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  16. TheOutlawKid

    TheOutlawKid Member

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    Works on all open tops...not all guns have the cap jam issue but it doesnt hurt to have the insurance. Cap post is the insurance of keeping caps out of the hammer slot...but the hammer sheild is almost a 100% guarantee of keeping cap fragments and fouling out of the guns innards. I hate when cap fragments fall through the hammer slot and jam up the hammer/bolt/hand and also how dirty the insides get with fouling especially primer fouling that contains lead build up...so i install the sheild for those reasons. Any open top can benefit from a cap post and sheild i suppose
    I dont see remingtons needing a cap post...although i guess a cap sheild at the hammer can be installed.
     
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  17. 45 Dragoon

    45 Dragoon Member

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    The shield works great on Remington's as well as cartridge guns!

    Mike
     
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  18. SlowFuse

    SlowFuse Member

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    Thanks for the replies.
     
    Last edited: Jun 23, 2020
  19. SlowFuse

    SlowFuse Member

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    @TheOutlawKid you mentioned you usually work Piettas but this was an Uberti. Do you care to say between the two if there's anything that stands out quality or finish-wise on internals as better or worse between the two?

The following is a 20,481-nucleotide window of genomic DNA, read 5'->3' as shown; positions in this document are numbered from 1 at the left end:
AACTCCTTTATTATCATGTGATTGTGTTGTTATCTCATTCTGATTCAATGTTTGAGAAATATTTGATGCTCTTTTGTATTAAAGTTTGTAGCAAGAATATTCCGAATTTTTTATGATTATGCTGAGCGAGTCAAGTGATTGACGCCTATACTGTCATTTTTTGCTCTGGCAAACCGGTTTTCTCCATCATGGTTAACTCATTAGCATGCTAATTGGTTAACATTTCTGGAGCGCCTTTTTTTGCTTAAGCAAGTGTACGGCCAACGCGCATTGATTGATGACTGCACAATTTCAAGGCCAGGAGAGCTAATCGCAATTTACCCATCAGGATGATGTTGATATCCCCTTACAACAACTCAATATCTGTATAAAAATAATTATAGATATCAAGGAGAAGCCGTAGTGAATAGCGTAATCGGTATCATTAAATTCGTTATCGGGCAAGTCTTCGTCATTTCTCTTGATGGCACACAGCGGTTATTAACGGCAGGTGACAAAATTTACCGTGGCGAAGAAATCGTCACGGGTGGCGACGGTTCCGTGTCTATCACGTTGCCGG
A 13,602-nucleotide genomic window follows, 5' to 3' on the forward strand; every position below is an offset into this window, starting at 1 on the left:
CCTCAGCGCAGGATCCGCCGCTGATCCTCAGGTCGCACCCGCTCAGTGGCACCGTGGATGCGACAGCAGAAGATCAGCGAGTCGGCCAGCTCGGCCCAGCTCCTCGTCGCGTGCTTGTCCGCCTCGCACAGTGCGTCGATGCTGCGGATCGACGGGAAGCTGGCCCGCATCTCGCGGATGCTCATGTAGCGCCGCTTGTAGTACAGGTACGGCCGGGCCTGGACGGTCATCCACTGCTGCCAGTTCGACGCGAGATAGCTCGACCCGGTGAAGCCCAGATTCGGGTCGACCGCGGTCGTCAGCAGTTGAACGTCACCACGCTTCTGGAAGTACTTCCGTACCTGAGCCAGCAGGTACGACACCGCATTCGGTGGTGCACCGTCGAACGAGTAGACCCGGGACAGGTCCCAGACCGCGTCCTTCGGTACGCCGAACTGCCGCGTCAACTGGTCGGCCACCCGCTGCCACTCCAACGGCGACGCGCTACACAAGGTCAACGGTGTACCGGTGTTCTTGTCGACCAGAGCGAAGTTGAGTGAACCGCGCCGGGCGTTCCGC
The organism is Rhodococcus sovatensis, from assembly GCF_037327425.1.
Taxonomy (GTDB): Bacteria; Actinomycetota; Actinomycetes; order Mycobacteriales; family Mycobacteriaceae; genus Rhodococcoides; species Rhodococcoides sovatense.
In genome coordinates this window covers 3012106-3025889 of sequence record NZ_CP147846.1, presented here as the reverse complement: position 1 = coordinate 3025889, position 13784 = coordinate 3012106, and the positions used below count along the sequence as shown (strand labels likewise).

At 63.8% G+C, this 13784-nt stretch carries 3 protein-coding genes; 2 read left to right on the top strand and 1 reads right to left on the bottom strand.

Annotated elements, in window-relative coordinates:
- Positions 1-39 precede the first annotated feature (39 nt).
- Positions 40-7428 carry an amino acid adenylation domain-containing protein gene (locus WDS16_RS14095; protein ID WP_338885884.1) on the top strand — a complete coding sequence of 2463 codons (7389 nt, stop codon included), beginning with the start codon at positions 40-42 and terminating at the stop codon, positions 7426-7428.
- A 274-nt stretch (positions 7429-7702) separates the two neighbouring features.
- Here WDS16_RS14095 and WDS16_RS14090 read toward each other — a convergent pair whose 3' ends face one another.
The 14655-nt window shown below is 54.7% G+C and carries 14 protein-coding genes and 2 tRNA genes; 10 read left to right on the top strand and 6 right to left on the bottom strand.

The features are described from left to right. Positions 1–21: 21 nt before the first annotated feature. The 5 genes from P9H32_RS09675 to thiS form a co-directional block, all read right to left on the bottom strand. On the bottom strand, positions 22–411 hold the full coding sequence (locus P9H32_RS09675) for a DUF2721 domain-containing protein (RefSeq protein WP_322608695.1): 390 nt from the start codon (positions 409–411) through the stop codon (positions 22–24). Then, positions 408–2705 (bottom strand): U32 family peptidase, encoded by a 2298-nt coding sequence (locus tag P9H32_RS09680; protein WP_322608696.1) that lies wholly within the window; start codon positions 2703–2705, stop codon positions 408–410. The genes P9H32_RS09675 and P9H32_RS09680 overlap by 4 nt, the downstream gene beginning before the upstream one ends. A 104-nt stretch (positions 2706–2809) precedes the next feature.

I just got an Uberti back from one of the previously mentioned guys in this thread (2nd post) and from what he said he likes working on Ubertis out of those two manufacturers. Not sure if that pertains to a specific model revolver or across the board.
     
    Last edited: Jun 23, 2020
  20. foureyeshenry

    foureyeshenry Member

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    Holland (not Michigan ;-)
    I'm thinking to change from Frontier Cartridge to Frontiersman and I really like the 1851.
    I'll do my own gunsmithing on them (if I do change, that is) and found a lot of information over the years, but not really about the shield...
    Can someone tell me something about it, how it is placed in the gun and so on...
    I'm in Europe so sending something somewhere isn't an option ;-)
     
  21. grter

    grter Member

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    Some observations gleaned from here and there. These concern current production only. Older pre cnc machine models do not count as far as this is concerned